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ECON3016: Economics of Information

University College London
Department of Economics

Lecturer:

Dr. Konrad Mierendorff

Aims:
One often encounters situations in which two agents are involved in a mutual
agreement. Invariably, one economic agent has more information about a characteristic
that is relevant to the agreement, than the other. In this course, we will study how
agents deal with this information asymmetry by designing incentives and embedding
them in contracts. We will also study the effects of information asymmetry on the
prevailing market equilibrium. Applications of the theory include insurance, labour
economics, industrial economics, development, and environmental economics.
Suitable for:

3rd year Economics (L100), Phil/Econ (VL51), Math/Econ (G1L1/G1LC) and
Econ/Stats (LG13) students.
Prerequisites:
Econ2001: Microeconomics, and B2007: Quantitative Economics and Econometrics.
Evaluation:
The material covered in the lectures will be evaluated in a 2-hour written examination in
Term 3. This will be unseen by students until the designated time of the examination.
A sample exam is posted in the course webpage.
Bibliography
Bolton, P. and Dewatripont, M. “Contract Theory” The MIT Press, 2005
Macho-Stadler, I. and Pérez-Castrillo, J.D. “An Introduction to the Economics of
Information. Incentives and Contracts”. Oxford University Press. 2001. Second edition
Salanie, B. “The Economics of Contracts” MIT Press, 2005, Second edition

Chapter 7 of the syllabus will be based on papers and articles. The book by Salanie will be used for some parts of the syllabus. Most intermediate microeconomics books will be useful for this review. The list will be provided later in the term. The first lecture will be devoted to review the theory of decision under uncertainty. Topics covered: 1) Introduction a) Presentation and overview of the course b) The elements of the problem c) The types of asymmetric information 2) Review of the theory of choice under uncertainty 3) The basic principal agent model a) Description of the model b) Symmetric information contracts i) The optimal payment mechanism ii) The optimal level of effort 4) The moral hazard problem a) The case when the agent chooses between two effort levels b) Continuous effort c) Applications 5) The adverse selection problem a) A model for one principal and one agent b) When principals compete for agents c) Applications 6) An Introduction to Signalling. Education as a signal 7) Empirical relevance of incentives and information asymmetry a) Cases in Development Economics b) Cases in Health Economics and Insurance .The book by Macho-Stadler and Pérez-Castrillo will be the basic one for the course. The book by Bolton and Dewatripont is the most advanced of the three.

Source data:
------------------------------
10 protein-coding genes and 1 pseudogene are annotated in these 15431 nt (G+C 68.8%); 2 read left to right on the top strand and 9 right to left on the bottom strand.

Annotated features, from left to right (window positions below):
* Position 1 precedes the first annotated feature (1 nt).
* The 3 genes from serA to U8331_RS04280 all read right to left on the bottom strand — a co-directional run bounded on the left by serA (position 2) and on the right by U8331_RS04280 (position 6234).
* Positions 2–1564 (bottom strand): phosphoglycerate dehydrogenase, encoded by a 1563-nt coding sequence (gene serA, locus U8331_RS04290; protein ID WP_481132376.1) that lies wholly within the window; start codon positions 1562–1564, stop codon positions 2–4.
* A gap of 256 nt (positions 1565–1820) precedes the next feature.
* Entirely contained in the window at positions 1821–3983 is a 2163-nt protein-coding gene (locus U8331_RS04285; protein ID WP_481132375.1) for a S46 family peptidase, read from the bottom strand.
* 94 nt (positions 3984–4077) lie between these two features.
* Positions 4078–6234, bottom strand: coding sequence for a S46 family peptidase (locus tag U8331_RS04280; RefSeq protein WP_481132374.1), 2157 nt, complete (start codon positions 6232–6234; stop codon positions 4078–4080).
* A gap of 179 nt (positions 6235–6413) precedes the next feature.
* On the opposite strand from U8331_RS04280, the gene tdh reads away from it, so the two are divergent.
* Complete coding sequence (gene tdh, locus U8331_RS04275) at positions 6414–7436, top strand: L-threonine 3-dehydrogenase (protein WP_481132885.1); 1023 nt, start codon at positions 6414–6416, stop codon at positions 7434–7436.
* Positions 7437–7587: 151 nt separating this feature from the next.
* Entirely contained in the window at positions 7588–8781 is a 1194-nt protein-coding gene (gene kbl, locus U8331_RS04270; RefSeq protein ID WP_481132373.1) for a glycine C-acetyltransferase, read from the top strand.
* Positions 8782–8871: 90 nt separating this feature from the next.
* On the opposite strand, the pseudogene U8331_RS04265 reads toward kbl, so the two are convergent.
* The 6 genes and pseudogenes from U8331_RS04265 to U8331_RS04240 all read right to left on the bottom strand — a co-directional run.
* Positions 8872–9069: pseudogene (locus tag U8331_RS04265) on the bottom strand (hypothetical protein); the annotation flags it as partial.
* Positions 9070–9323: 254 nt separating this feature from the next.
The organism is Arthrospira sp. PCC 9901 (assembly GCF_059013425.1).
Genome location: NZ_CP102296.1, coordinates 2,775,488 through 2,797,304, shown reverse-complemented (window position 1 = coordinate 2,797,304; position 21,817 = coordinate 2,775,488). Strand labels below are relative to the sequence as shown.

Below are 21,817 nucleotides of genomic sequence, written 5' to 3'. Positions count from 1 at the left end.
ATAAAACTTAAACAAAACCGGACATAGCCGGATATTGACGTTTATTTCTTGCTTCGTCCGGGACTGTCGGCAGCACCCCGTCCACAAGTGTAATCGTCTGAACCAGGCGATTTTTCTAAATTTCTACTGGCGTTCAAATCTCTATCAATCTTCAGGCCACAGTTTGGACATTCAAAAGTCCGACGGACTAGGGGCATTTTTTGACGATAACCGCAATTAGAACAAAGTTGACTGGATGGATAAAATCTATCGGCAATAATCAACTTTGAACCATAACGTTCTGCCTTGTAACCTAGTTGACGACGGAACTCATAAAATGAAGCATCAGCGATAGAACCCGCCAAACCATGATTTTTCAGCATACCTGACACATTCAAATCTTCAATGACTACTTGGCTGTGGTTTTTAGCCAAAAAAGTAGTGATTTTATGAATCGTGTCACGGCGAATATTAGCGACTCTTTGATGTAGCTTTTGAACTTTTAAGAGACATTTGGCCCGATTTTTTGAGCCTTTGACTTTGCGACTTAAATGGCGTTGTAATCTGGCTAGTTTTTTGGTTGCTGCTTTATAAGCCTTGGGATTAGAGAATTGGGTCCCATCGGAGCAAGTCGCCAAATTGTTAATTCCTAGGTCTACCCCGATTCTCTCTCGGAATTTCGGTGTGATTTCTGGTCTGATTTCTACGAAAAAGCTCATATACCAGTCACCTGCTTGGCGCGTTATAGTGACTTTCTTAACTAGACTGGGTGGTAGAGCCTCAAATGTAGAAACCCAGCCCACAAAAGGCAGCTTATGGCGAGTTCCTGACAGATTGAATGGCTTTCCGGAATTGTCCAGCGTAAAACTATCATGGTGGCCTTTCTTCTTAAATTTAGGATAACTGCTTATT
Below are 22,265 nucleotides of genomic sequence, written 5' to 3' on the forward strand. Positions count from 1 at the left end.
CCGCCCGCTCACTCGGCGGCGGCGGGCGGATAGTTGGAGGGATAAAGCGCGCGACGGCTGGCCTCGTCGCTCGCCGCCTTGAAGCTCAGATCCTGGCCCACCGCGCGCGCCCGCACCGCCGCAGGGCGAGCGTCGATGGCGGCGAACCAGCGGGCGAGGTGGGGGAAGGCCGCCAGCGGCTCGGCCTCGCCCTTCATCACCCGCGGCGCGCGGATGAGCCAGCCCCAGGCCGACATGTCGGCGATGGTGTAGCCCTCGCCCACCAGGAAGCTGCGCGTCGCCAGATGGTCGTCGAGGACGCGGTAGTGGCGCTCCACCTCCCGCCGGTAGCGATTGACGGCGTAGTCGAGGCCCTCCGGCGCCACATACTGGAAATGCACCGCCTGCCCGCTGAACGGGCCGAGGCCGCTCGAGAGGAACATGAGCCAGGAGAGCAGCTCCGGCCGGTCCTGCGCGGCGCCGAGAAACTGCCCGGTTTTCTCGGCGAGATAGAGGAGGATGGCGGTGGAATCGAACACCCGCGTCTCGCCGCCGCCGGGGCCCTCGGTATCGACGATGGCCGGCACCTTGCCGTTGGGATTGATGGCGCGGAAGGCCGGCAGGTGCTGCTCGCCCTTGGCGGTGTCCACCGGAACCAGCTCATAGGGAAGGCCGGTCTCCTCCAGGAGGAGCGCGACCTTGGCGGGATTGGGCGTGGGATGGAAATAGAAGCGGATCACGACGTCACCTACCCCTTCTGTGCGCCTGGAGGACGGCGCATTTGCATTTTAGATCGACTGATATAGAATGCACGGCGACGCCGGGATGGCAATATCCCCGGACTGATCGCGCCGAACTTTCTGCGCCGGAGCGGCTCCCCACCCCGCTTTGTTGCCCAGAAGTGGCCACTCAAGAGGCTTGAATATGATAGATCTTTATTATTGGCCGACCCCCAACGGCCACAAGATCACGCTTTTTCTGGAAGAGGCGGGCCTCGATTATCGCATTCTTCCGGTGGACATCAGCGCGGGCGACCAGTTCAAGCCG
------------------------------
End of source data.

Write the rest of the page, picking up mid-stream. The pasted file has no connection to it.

and Leibowitz.org/p/cep/stieop/035. No Margin. the reading list is: Ashraf. Manning. 2012.77. The American Economic Review.2012. Keeler.B.Economic Organisation and Public Policy Discussion Papers Series. Pau. and Kelsey Jack.html. 2013. A. Oriana Bandiera. and Marcos Vera-Hernández. Nava. J. Duan. No Mission? A Field Experiment on Incentives for Pro-Social Tasks.. “Testing for Asymmetric Information in Private Health Insurance” The Economic Journal 123 (567): 96–130. W. P. and Pérez-Castrillo (2001) is the basic reading. http://ideas. LSE. vol. . E.G. (1987).. For the 7th topic.repec. doi:10. N.Reading list: For topics 1 to 6. Newhouse. pp.1111/j. Suntory and Toyota International Centres for Economics and Related Disciplines. Olivella. Health insurance and the demand for medical care: evidence from a randomized experiment. STICERD . Macho-Stadler.x.02520..1468-0297. 251–77.